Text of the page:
Investor Insight, May 2022

Since the devastating war in the Ukraine commenced, equity markets (except for those in Europe) have been on a strong run, and even those that were bearish at the beginning of this calendar year were seeing equities test new highs in some cases.

At the same time bond markets have been selling off, market interest rates going up in anticipation of Central Banks increasing official cash rates.

To put this into perspective, ten-year US Treasury Bonds ended 2021 at 1.40 per cent and ten-year Australian Treasury Bonds ended 2021 at 1.60 per cent.

Ten-year US Treasury Bonds are ending April 2022 at around 2.95 per cent and ten-year Australian Treasury Bonds are ending April 2022 at around 3.10 per cent.

This has been the biggest sell off in bonds on record, dating back to 1973, and Bloomberg long-term US government bond indices are down approximately 18 per cent this year.

This is the reason we do not have duration in portfolios. In managing risk in our client portfolios, we made a decision some time ago not to have any domestic or global bond duration within these portfolios due to the strong likelihood of sustaining losses.

Whilst bond markets have been selling off, equity markets shrugged off these concerns and it was as though they were simply waiting for the inevitable, being further central bank rate increases.

We haven’t mentioned it for a while but the TINA effect or “There is No Alternative” positively affected equities as global stock market indices benefited markedly from fixed income outflows.

The selloff in equities earlier this calendar year also provided more generous valuations and those previously high valuations now look considerably less pronounced.

This was the case until two weeks ago when the selloff in bonds finally caught up with equity markets and equities resumed their selloff also.

So where are we?

The clear messaging from the Federal Reserve (the Fed) is that it will take the “necessary steps” to get inflation under control. Seven more rate hikes for the US are currently being priced in for 2022. There can be no doubt, the Fed’s priority is to fight inflation at any cost.

The continued sell-off in bonds reflects further upward revisions to market participants’ expectations for future policy rates. With inflation still high and central bankers turning ever more hawkish (propensity to increase rates), Capital Economics in London has revised up their forecasts for near-term rate hikes for most major Developed Market central banks.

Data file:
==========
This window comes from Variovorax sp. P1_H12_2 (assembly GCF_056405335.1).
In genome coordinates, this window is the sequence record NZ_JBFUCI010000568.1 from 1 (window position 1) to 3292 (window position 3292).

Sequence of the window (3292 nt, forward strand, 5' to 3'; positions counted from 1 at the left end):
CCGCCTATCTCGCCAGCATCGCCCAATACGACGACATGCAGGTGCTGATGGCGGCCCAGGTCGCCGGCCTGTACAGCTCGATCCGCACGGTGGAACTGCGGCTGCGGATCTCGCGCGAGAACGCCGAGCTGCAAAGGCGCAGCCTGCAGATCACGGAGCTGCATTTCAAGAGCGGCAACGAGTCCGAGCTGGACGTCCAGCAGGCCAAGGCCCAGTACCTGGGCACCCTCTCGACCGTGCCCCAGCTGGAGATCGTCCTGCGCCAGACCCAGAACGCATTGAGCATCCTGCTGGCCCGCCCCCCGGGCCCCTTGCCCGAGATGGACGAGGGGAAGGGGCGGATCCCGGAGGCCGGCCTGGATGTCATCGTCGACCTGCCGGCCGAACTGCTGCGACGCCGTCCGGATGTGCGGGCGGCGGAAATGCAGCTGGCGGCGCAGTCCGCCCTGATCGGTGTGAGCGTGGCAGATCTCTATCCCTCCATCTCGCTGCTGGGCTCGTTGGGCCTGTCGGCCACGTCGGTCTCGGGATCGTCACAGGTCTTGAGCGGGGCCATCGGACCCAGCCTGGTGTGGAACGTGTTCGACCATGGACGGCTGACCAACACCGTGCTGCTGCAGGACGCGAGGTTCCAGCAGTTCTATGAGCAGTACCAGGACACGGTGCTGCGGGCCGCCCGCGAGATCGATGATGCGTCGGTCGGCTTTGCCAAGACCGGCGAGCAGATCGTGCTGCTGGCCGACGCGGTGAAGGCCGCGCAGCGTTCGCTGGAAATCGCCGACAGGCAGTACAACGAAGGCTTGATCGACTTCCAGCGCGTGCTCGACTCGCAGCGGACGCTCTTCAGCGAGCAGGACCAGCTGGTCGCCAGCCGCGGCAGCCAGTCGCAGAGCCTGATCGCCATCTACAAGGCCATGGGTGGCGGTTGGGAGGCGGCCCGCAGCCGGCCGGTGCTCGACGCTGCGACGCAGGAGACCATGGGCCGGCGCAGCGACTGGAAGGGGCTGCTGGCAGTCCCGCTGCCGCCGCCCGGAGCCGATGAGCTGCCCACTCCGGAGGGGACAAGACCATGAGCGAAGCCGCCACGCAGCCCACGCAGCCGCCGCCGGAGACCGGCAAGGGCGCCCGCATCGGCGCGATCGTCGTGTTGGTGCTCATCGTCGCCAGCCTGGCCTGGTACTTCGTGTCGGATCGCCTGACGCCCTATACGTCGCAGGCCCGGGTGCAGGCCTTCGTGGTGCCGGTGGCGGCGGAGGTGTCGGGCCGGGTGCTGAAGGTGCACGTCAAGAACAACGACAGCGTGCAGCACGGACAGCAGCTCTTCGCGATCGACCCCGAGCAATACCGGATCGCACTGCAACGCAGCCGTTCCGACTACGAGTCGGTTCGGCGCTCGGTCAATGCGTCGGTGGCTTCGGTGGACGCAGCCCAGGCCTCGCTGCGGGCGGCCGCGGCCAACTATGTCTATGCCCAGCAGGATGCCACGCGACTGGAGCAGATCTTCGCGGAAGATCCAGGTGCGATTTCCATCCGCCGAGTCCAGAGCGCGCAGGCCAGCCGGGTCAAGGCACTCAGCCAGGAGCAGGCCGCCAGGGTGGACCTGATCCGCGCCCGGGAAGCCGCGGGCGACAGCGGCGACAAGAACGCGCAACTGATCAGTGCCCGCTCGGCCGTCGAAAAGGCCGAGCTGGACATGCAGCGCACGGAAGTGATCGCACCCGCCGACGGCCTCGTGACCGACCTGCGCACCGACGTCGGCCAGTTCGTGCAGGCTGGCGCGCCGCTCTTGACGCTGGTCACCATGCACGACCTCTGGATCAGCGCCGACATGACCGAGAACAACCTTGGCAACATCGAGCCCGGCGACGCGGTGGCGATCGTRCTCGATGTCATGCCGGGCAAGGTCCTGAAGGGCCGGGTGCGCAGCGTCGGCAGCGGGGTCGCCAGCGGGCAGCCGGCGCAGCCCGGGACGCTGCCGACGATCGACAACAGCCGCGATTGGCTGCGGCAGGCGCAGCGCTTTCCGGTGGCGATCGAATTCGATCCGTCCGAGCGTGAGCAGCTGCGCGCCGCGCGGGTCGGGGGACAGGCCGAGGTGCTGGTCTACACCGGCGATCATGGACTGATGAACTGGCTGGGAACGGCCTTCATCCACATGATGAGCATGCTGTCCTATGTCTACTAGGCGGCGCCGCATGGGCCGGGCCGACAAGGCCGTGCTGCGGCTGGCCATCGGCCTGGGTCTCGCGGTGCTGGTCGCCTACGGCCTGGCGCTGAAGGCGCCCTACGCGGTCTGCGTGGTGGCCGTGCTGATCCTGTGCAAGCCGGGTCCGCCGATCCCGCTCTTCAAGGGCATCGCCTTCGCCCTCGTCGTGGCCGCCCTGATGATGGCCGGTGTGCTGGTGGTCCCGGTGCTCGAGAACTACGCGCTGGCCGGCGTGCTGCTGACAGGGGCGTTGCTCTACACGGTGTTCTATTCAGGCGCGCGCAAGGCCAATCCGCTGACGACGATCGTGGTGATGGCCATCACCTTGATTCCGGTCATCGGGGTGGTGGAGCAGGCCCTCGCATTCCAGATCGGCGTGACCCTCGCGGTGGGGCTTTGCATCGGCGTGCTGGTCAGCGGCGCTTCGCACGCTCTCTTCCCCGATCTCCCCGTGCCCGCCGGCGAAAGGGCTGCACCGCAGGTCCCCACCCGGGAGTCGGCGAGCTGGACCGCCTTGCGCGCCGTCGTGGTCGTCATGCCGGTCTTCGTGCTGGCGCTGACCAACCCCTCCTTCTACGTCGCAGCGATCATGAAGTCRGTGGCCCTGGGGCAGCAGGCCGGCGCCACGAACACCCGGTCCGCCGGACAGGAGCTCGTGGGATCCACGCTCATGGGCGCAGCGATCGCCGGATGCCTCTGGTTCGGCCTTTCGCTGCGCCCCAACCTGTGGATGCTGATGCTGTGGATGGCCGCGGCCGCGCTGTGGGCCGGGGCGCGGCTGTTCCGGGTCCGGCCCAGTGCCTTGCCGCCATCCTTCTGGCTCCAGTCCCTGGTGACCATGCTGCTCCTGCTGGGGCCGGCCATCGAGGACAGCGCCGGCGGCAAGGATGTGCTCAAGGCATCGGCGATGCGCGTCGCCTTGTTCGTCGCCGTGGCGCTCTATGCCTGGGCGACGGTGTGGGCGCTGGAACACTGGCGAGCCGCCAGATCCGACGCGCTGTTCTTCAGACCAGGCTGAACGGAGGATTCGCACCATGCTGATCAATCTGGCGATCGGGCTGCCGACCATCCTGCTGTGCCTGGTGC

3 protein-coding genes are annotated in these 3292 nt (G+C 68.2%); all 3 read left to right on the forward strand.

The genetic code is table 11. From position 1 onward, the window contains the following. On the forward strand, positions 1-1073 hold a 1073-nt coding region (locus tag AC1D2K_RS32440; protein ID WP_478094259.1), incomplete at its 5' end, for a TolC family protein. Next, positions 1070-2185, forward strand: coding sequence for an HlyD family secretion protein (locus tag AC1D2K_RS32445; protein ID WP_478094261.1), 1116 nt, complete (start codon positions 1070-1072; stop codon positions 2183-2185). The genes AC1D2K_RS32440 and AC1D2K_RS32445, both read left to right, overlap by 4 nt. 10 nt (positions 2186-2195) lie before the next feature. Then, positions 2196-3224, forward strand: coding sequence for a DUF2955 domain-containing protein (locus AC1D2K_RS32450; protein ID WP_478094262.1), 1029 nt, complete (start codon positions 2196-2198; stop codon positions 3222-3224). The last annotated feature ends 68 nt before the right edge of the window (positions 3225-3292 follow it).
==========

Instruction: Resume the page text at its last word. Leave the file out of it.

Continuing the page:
They now forecast the 10-year Treasury yield in the US to reach 3.25 per cent by the end of this year, up from its current level of approximately 2.95 per cent, against their previous forecast of 2.5 per cent.

Capital Economics thinks long-term yields will generally peak over the next twelve months or so, with the 10-year US Treasury yield reaching 3.75%. The experience of previous tightening cycles is that the peak in long-term yields has typically occurred a few months before the last rate hike. Based on their revised interest rate profiles, they think the peaks in long-term yields will be in mid-to-late 2023 in the US, the UK, and the euro-zone. But in Canada and New Zealand, for example, the peaks could come earlier – perhaps later this year– given how much further along these central banks are in their respective hiking cycles.

This view is also supported by our asset allocation consultants Heuristic Investment Systems who believe fixed income markets have factored in “aggressive tightening” with policy settings “at neutral by year-end” and rising to 75 basis points or 0.75 per cent above neutral by mid-2023.

After they reach their peaks, Capital Economics thinks long-term yields will begin to fall in many places. Just as the hikes look set to be accelerated, they think the transition to easing cycles in many economies will be accelerated also, either because central banks have brought rates above neutral to stamp out inflation and will have to bring them back down (such as in the US), or because troubles in housing markets will start to weigh on some countries’ economies (such as Canada, Australia and New Zealand). As a result, they expect yields to be lower by end-2024

The good news is that GDP growth for now still looks solid, particularly given the health of the US jobs market (rising wages and participation rates). However, it is hard to ignore the fact that higher inflation will eat into consumer disposable incomes and hence could trigger a slowdown in economic activity down the track.

Heuristic believes the US economy is late cycle (this cycle has been exceptionally fast as we have mentioned previously), and at this phase of the cycle solid returns can be experienced but with volatility as “investors grapple with the timing of the expected downturn with policy above neutral”.

Our asset allocation is neutral, and we can only reiterate the importance of diversification, especially with the increased volatility that we expect to continue. We are experiencing rising interest rates and inflationary pressures that we have not seen for decades, therefore expect returns to be different from the past decade but diversification to provide a superior source of risk adjusted returns.